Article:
One element of business culture you may not realize is based on local custom and culture is the notion of time. Unlike the notion of historical time discussed in the previous module, the concept of time in business—people’s approach to punctuality, for example—varies widely in different cultures. To put it in economic terms, all cultures share the resource of time, but they measure and use that resource very differently. These differences might significantly affect the foundation of any business relationships you may want to establish around the world. For this and many other reasons, basic cultural literacy must be at the forefront of any ethical system that governs business behavior.
Consider, for example, that in the United States, we might speak of “a New York minute,” “the nick of time,” “the eleventh hour,” and so on. Such expressions make sense in a culture where the enculturation process emphasizes competition and speed. But even among Western business cultures, conceptions of time can differ. For example, the Italian subito and the German sofort both refer to something happening “at once” or “straightaway,” but with different expectations about when the action, in fact, will take place. And some cultures do not measure the passage of time at all.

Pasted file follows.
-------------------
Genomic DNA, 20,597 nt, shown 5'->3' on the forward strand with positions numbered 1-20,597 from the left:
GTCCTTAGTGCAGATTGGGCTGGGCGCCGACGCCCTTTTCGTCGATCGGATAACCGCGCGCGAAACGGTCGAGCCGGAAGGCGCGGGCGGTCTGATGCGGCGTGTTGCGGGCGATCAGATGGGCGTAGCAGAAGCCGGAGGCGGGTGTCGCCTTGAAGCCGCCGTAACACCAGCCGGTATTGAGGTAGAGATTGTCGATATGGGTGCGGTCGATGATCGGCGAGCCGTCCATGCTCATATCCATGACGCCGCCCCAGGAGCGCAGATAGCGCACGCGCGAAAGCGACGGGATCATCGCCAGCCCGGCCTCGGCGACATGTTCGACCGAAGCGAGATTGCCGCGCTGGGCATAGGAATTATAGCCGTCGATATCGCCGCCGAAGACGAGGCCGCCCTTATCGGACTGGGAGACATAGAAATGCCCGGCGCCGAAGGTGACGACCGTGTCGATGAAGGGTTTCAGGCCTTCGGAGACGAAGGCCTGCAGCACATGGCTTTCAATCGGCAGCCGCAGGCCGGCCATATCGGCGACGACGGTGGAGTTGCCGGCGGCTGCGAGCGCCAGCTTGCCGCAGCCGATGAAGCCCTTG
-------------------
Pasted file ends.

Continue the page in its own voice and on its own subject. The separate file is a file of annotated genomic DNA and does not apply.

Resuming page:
Generally, the farther east and south we travel from the United States, the more time becomes relational rather than chronological. In Kenya, tutaonana baadaye means “see you later,” although “later” could be any time, open to context and interpretation. The nomadic inhabitants of North Africa known as the Tuareg sit down to tea before discussing any business, and as a rule, the longer the time spent in preliminary conversation, the better. A Tuareg proverb has it that the first cup of tea is bitter like life, the second sweet like love, and the third gentle like death.23 Compare this with the Western attitude that “time flies” and “time is money.” Finally, Westerners doing business in some English-speaking African countries have learned that if they want something immediately, they have to say “now now” as “now” by itself does not convey the desired sense of immediacy.
Another aspect of international business relationships is the question of personal space. In Nigeria, for example, standing either too close or too far from someone to whom you are speaking might be seen as impolite. In some cultures, touch is important in establishing connection, whereas in others it may be frowned upon. As a general rule, “contact” cultures—where people stand closer together when interacting, touch more often, and have more frequent direct eye contact—are found in South America, the Middle East, and southern Europe, while “noncontact” cultures—where eye contact and touching are less frequent, and there is less physical proximity during interactions—are in northern Europe, the Far East, and the United States. So, the seemingly innocuous gesture of a handshake to cement a new business relationship might be viewed very differently depending on where it occurs and who is shaking hands.